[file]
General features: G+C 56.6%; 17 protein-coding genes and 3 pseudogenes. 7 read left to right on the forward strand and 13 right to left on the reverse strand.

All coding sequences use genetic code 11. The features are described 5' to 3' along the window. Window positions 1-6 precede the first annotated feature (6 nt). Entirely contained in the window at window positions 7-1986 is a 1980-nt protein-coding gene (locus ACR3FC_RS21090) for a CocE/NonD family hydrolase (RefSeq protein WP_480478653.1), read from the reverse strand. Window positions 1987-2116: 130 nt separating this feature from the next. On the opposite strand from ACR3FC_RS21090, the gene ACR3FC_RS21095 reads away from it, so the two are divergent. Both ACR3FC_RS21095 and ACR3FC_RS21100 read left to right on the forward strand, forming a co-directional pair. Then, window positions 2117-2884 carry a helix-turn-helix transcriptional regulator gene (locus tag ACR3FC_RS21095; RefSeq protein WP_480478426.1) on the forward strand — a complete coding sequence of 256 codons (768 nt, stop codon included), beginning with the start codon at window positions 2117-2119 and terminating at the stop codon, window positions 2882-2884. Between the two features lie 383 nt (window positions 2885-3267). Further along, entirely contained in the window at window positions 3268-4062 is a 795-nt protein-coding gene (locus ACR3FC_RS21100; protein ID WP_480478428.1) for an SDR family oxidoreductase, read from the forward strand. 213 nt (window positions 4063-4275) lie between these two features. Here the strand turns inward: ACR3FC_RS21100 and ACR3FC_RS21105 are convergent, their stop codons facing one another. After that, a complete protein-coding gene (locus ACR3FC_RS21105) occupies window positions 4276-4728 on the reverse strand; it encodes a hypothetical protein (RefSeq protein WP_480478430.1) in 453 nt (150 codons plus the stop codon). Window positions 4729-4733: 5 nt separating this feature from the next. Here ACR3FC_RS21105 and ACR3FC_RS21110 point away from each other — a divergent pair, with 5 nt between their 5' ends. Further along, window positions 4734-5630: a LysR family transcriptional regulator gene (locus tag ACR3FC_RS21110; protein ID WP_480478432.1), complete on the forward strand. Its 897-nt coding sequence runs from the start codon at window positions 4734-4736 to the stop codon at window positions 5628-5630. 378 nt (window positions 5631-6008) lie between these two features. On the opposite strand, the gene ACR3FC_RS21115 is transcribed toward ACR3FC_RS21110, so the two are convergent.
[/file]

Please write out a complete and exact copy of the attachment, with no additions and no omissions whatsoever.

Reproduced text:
General features: G+C 56.6%; 17 protein-coding genes and 3 pseudogenes. 7 read left to right on the forward strand and 13 right to left on the reverse strand.

All coding sequences use genetic code 11. The features are described 5' to 3' along the window. Window positions 1-6 precede the first annotated feature (6 nt). Entirely contained in the window at window positions 7-1986 is a 1980-nt protein-coding gene (locus ACR3FC_RS21090) for a CocE/NonD family hydrolase (RefSeq protein WP_480478653.1), read from the reverse strand. Window positions 1987-2116: 130 nt separating this feature from the next. On the opposite strand from ACR3FC_RS21090, the gene ACR3FC_RS21095 reads away from it, so the two are divergent. Both ACR3FC_RS21095 and ACR3FC_RS21100 read left to right on the forward strand, forming a co-directional pair. Then, window positions 2117-2884 carry a helix-turn-helix transcriptional regulator gene (locus tag ACR3FC_RS21095; RefSeq protein WP_480478426.1) on the forward strand — a complete coding sequence of 256 codons (768 nt, stop codon included), beginning with the start codon at window positions 2117-2119 and terminating at the stop codon, window positions 2882-2884. Between the two features lie 383 nt (window positions 2885-3267). Further along, entirely contained in the window at window positions 3268-4062 is a 795-nt protein-coding gene (locus ACR3FC_RS21100; protein ID WP_480478428.1) for an SDR family oxidoreductase, read from the forward strand. 213 nt (window positions 4063-4275) lie between these two features. Here the strand turns inward: ACR3FC_RS21100 and ACR3FC_RS21105 are convergent, their stop codons facing one another. After that, a complete protein-coding gene (locus ACR3FC_RS21105) occupies window positions 4276-4728 on the reverse strand; it encodes a hypothetical protein (RefSeq protein WP_480478430.1) in 453 nt (150 codons plus the stop codon). Window positions 4729-4733: 5 nt separating this feature from the next. Here ACR3FC_RS21105 and ACR3FC_RS21110 point away from each other — a divergent pair, with 5 nt between their 5' ends. Further along, window positions 4734-5630: a LysR family transcriptional regulator gene (locus tag ACR3FC_RS21110; protein ID WP_480478432.1), complete on the forward strand. Its 897-nt coding sequence runs from the start codon at window positions 4734-4736 to the stop codon at window positions 5628-5630. 378 nt (window positions 5631-6008) lie between these two features. On the opposite strand, the gene ACR3FC_RS21115 is transcribed toward ACR3FC_RS21110, so the two are convergent.